17. Phase transitions in a cellular automaton model of a highway on-ramp

    Science.gov (United States)

    Belitsky, Vladimir; Maric, Nevena; Schütz, Gunter M.

    2007-09-01

    We introduce a lattice gas model for the merging of two single-lane automobile highways. The merging rules for traffic on the two lanes are deterministic, but the inflow on both lanes is stochastic. Analysing the stationary distribution of this stochastic cellular automaton, we find a discontinuous phase transition from a free-flow phase which depends on the initial state of the road to a jammed phase where all memory of the initial state is lost. Inside the jammed phase we identify dynamical phase transitions in the approach to stationarity. Each dynamical phase is characterized by a fixed number of relaxation cycles which is decreasing as one moves deeper into the jammed phase. In each cycle step, the number of 'desperate' drivers who force their way onto the main road when they reach the end of the on-ramp increases until stationarity.

  18. Phase transitions in a cellular automaton model of a highway on-ramp

    International Nuclear Information System (INIS)

    We introduce a lattice gas model for the merging of two single-lane automobile highways. The merging rules for traffic on the two lanes are deterministic, but the inflow on both lanes is stochastic. Analysing the stationary distribution of this stochastic cellular automaton, we find a discontinuous phase transition from a free-flow phase which depends on the initial state of the road to a jammed phase where all memory of the initial state is lost. Inside the jammed phase we identify dynamical phase transitions in the approach to stationarity. Each dynamical phase is characterized by a fixed number of relaxation cycles which is decreasing as one moves deeper into the jammed phase. In each cycle step, the number of 'desperate' drivers who force their way onto the main road when they reach the end of the on-ramp increases until stationarity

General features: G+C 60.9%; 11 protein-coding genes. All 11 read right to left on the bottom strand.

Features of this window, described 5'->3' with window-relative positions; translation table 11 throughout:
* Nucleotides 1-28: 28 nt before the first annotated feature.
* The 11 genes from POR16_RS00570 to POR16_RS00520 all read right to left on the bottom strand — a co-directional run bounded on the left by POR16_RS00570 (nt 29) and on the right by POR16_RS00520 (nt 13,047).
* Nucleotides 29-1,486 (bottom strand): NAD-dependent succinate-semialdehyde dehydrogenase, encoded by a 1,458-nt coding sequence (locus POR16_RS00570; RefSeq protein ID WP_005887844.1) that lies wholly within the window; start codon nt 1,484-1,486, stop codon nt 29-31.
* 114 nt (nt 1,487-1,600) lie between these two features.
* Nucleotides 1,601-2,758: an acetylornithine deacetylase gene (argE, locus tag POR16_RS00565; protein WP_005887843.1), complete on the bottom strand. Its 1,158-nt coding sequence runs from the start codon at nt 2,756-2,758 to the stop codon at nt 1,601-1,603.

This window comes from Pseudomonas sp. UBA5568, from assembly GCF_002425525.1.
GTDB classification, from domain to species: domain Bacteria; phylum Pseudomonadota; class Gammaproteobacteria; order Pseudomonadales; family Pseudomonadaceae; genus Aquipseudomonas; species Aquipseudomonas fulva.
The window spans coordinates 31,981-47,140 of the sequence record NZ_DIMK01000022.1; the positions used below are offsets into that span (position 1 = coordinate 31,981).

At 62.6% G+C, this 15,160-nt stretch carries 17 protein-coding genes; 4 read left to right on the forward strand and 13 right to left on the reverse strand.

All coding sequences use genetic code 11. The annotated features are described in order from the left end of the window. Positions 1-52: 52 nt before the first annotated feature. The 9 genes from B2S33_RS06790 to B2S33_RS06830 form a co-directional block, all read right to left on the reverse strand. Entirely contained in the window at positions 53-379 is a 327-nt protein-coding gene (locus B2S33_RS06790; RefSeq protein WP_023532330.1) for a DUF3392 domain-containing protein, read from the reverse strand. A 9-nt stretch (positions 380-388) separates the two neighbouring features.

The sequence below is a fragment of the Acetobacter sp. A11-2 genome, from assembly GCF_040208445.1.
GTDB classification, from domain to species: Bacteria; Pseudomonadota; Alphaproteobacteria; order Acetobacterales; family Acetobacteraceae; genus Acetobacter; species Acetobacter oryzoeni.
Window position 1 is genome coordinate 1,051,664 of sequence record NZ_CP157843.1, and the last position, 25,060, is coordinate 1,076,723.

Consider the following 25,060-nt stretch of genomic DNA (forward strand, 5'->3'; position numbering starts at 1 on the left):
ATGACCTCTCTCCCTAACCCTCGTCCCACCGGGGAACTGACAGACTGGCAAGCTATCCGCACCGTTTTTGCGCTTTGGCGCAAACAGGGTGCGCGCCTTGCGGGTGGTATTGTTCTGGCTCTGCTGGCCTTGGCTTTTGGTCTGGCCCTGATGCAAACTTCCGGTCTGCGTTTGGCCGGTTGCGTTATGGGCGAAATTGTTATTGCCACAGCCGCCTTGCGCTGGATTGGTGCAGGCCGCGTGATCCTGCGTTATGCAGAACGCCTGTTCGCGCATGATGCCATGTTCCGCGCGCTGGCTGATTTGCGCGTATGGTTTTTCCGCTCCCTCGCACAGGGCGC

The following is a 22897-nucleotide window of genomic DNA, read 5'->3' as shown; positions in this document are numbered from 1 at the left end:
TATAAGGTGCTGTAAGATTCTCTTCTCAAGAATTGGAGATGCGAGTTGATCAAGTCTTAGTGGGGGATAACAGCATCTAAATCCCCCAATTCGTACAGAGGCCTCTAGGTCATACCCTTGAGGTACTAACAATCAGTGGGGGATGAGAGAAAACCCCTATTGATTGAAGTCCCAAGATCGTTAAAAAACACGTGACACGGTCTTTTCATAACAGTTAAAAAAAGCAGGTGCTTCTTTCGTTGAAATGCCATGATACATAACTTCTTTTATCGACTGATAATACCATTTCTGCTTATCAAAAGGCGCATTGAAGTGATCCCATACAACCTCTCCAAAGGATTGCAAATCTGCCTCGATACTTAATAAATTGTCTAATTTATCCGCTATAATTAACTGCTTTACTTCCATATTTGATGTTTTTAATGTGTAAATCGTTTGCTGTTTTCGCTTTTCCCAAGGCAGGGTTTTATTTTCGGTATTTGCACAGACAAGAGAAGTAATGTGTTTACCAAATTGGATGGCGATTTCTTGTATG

19. Cellular and circuit models of increased resting-state network gamma activity in schizophrenia.

    Science.gov (United States)

    White, R S; Siegel, S J

    2016-05-01

    Schizophrenia (SCZ) is a disorder characterized by positive symptoms (hallucinations, delusions), negative symptoms (blunted affect, alogia, reduced sociability, and anhedonia), as well as persistent cognitive deficits (memory, concentration, and learning). While the biology underlying subjective experiences is difficult to study, abnormalities in electroencephalographic (EEG) measures offer a means to dissect potential circuit and cellular changes in brain function. EEG is indispensable for studying cerebral information processing due to the introduction of techniques for the decomposition of event-related activity into its frequency components. Specifically, brain activity in the gamma frequency range (30-80Hz) is thought to underlie cognitive function and may be used as an endophenotype to aid in diagnosis and treatment of SCZ. In this review we address evidence indicating that there is increased resting-state gamma power in SCZ. We address how modeling this aspect of the illness in animals may help treatment development as well as providing insights into the etiology of SCZ. PMID:26577758